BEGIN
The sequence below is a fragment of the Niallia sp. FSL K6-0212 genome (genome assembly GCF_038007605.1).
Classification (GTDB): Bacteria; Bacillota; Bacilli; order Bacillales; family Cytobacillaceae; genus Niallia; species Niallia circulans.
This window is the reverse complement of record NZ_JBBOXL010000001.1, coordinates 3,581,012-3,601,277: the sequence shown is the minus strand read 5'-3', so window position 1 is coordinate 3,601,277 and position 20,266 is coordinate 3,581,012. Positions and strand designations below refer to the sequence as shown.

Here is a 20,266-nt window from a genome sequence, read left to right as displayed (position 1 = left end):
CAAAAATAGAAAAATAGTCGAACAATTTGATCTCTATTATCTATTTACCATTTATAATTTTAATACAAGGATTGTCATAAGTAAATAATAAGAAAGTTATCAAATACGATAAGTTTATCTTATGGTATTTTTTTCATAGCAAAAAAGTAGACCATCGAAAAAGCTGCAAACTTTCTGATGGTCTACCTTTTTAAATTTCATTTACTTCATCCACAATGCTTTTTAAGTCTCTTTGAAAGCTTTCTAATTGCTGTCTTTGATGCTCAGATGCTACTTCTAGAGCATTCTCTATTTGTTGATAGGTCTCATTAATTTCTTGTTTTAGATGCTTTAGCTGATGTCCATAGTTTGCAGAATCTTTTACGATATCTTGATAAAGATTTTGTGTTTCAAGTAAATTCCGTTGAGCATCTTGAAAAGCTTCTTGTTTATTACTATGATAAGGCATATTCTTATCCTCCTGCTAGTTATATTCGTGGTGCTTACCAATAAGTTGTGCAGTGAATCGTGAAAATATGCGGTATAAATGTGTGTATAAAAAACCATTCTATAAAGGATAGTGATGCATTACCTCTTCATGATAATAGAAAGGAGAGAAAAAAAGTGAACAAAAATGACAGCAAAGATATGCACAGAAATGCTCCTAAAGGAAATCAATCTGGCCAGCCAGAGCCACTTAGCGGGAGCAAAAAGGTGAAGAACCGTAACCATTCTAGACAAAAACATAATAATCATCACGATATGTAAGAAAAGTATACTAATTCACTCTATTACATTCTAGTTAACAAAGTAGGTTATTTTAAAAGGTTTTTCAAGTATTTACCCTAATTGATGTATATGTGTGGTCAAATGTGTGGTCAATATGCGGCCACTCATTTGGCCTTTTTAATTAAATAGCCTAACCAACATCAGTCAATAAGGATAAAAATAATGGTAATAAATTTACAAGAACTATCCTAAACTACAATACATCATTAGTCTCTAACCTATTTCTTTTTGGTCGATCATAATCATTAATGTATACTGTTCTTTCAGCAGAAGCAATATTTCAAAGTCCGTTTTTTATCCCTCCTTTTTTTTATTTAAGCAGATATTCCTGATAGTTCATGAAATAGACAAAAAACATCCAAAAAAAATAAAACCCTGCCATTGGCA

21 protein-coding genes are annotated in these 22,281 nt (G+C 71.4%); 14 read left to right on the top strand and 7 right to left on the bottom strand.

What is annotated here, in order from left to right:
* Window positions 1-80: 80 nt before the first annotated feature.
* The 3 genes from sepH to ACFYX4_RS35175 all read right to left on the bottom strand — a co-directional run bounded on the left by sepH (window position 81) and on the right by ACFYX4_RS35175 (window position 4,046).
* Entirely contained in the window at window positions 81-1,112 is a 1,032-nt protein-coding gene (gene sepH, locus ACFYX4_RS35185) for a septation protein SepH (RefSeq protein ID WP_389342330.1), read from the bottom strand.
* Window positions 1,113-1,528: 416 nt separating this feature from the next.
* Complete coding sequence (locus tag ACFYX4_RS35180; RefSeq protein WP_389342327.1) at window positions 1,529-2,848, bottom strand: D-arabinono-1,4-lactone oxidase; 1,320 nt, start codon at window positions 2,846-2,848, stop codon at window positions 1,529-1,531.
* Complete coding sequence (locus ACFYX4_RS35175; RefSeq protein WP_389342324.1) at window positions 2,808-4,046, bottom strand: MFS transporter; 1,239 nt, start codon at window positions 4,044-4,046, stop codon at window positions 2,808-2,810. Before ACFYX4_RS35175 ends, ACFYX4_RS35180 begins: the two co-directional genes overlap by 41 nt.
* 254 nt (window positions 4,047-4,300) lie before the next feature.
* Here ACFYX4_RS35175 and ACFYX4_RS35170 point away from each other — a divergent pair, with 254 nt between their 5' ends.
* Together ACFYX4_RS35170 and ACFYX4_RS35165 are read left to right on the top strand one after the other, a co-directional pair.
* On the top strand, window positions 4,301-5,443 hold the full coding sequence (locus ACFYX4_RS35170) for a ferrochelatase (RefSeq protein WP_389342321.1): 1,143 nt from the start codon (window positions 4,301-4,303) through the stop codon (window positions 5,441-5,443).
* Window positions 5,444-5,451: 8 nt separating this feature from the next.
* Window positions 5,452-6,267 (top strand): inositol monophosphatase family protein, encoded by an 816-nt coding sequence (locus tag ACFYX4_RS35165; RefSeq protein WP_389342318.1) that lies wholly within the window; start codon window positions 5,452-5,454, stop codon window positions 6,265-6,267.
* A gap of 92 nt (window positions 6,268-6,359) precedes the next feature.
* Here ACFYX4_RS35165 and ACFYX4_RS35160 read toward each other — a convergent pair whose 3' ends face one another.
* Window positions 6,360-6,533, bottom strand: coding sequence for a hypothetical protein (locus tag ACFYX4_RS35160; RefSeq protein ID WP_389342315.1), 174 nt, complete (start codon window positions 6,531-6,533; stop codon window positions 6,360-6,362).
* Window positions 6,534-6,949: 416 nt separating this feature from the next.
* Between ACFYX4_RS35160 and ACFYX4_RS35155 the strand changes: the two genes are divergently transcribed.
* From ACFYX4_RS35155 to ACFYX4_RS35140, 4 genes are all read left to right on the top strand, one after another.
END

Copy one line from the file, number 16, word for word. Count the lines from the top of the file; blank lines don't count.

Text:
* Together ACFYX4_RS35170 and ACFYX4_RS35165 are read left to right on the top strand one after the other, a co-directional pair.